Everyone is at sometime tasks with troubleshooting a piece of technology. Whether it be a water heater or weather satellites, there is are some basic rules to figuring out what gremlin has stop the @#$%&*! thing from working properly.
From Kevin Kelly's Cool Tools, here is a terrific aid to "essential technological literacy."
These days debugging is an necessary life skill. Anything high tech has more ways of failing than running. Since failure hides in complexity, you need to be systematic to fix a break in a system. But debugging skills are not taught anywhere.
This book teaches you how to troubleshoot. It is meant for engineers debugging computer programs, but the principles of debugging can easily be applied to any engineered system -- your car, home plumbing, a new gizmo, old laptop, hi-fi system, or anything with many dynamic parts.
The book is easy, with lots of war stories. I learned a lot. Lately I've become the defacto system administrator for the network of seven computers in our household, and these principles have upped my success rate in clearing up the inevitable problems.
What you get: essential technological literacy.
Take a look at the Rules (http://www.debuggingrules.com/) and ask yourself how many of them were violated by FEMA during the Katrina debacle. Then ask yourself, "How many am I violating right now?!?"
Also helpful for spousal disputes.
Debugging: The Nine Indispensable Rules for Finding Even the Most Elusive Software and Hardware Problems
David J. Agans
2002, 192 pages
Available from Amazon
The Rules - Download Poster Suitable for Framing
Understand the system
Make it fail
Quit thinking and look
Divide and conquer
Change one thing at a time
Keep an audit trail
Check the plug
Get a fresh view
If you didn't fix it, it ain't fixed
Change One Thing at a Time
On nuclear-powered subs, there's a brass bar in front of the control panel for the power plant. When status alarms begin to go off, the engineers are trained to grab the brass bar with both hands and hold on until they've looked at all the dials and indicators, and understand exactly what's going on in the system. What this does is help them overcome the temptation to start "fixing" things, throwing switches and opening valves. These quick fixes confuse the automatic recovery systems, bury the original fault beneath an onslaught of new conditions, and may cause a real, major disasters. It's more effective to remember to do something ("Grab the bar!") than to remember not to do something ("Don't touch that dial!") So, grab the bar!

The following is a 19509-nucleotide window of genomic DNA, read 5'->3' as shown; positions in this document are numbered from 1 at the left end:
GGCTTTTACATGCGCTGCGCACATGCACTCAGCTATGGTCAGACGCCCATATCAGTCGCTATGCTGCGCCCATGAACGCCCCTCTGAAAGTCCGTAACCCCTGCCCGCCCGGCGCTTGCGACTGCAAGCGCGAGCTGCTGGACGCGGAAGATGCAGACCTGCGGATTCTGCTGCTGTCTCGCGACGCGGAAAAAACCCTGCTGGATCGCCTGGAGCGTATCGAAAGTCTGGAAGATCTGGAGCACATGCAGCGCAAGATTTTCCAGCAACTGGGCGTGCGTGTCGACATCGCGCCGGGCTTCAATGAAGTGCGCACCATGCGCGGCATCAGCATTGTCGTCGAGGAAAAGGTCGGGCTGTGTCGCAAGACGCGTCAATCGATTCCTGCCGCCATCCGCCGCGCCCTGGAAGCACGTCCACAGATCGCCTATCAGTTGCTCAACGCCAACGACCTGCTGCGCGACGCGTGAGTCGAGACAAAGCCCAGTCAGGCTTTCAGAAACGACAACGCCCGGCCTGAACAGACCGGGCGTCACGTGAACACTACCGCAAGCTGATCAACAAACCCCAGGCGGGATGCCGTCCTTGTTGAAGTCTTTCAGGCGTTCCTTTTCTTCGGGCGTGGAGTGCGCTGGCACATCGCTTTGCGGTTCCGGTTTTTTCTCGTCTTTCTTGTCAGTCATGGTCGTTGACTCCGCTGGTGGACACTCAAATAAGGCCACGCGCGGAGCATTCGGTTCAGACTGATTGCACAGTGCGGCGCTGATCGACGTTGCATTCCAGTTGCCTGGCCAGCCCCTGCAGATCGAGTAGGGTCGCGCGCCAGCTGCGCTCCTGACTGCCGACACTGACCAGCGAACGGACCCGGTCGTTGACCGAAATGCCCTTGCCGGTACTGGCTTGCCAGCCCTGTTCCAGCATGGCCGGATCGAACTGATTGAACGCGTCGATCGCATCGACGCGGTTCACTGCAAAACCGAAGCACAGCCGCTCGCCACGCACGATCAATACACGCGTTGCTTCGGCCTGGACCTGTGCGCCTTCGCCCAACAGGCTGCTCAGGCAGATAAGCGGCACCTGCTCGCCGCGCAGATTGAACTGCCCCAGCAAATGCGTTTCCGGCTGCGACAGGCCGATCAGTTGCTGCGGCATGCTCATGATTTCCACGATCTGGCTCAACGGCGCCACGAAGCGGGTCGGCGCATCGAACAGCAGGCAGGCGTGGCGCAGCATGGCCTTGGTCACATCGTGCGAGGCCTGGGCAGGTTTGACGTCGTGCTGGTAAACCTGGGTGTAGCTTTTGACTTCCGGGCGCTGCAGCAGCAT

Understand the System
You need a working knowledge of what the system is supposed to do, how it's designed, and, in some cases, why it was designed that way. If you don't understand some part of the system, that always seems to be where the problem is. (This is not just Murphy's Law; if you don't understand it when you design it, you're more likely to mess up.)
Make It Fail
So you can tell if you've fixed it. Once you think you've fixed the problem, having a surefire way to make it fail gives you a surefire test of whether you fixed it. If without the fix it fails 100 percent of the time when you do X, and with the fix it fails zero times when you do X, you know you've really fixed the bug.
If You Didn't Fix It, It Ain't Fixed
When you think you've fixed an engineering design, take the fix out. Make sure it's broken again. Put the fix back in. Make sure it's fixed again. Until you've cycled from fixed to broken and back to fixed again, changing only the intended fix, you haven't proved that you fixed it.
Ask for help
There are at least three reasons to ask for help, not counting the desire to dump the whole problem into someone else's lap: a fresh view, expertise, and experience. And people are usually willing to help because it gives them a chance to demonstrate how clever they are.
No matter what kind of help you bring in, when you describe the problem, keep one thing in mind: Report symptoms, not theories. The reason you went to someone else for fresh insight is that your theories aren't getting you anywhere. If you go to someone fresh and lay a theory on her, you drag her right down into the same rut you're in. At the same time, you've probably hidden some key details she needs to know, because your bias says they're not important. So be firm about this. When you ask for help, describe what happened. Describe what you've seen. Describe conditions if you can. Make sure you tell her what's intermittent and what isn't. But don't talk about what you think it the cause of the problem.
Though the terms are often interchanged, there's a difference between debugging and troubleshooting, and there's a difference between this debugging book and the hundreds of troubleshooting guides available today. Debugging usually means figuring out why a design doesn't work as planned. Troubleshooting usually means figuring out what's broken in a particular copy of a product when the product's design is known to be good--there's a deleted file, a broken wire, or a bad part. Software engineers debug; car mechanics troubleshoot. Car designers debug (in an ideal world). Doctors troubleshoot the human body--they never got a chance to debug it. (It took God one day to design, prototype, and release the product; talk about schedule pressure! I can we can forgive priority-two bugs like bunions and mail pattern baldness.)
The techniques in this book apply to both debugging and troubleshooting. These techniques don't care how the program got in there; they just tell you how to find it. So they work whether the problem is a broken design or a broken part. Toubleshooting books, on the other hand, work only a broken part.